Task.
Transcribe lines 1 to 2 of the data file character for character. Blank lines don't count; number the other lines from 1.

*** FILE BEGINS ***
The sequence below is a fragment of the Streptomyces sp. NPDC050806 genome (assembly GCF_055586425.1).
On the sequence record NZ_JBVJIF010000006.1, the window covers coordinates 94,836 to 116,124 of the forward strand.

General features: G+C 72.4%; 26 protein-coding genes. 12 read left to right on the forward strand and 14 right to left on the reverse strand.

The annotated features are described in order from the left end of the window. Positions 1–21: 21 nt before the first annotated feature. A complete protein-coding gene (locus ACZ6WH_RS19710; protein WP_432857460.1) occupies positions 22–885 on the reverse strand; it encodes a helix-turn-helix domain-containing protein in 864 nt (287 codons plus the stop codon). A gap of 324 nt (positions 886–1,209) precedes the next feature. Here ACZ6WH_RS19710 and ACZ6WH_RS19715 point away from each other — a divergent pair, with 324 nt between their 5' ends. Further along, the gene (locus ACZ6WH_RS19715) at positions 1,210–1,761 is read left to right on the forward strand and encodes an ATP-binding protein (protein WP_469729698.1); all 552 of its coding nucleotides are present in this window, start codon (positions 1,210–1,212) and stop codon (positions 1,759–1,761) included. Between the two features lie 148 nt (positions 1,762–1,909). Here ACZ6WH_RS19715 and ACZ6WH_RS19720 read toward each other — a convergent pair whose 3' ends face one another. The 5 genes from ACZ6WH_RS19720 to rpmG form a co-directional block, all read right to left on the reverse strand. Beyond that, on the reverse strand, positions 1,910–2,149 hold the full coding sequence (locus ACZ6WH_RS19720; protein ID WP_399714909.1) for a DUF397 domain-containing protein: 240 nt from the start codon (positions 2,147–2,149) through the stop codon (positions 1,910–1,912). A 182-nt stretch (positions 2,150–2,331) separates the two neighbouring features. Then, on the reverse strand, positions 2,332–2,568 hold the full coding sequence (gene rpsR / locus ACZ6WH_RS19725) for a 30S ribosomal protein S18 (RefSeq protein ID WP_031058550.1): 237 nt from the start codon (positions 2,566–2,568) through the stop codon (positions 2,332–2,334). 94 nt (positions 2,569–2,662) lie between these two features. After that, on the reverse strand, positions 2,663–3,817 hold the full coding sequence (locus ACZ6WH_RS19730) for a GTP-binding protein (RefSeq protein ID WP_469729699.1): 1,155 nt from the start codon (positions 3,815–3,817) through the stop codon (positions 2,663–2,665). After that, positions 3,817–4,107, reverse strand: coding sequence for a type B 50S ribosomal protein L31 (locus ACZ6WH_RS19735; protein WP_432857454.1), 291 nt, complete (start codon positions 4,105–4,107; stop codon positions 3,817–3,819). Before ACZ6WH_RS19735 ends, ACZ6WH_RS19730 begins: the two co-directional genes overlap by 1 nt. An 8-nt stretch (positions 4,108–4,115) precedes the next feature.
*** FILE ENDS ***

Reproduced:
The sequence below is a fragment of the Streptomyces sp. NPDC050806 genome (assembly GCF_055586425.1).
On the sequence record NZ_JBVJIF010000006.1, the window covers coordinates 94,836 to 116,124 of the forward strand.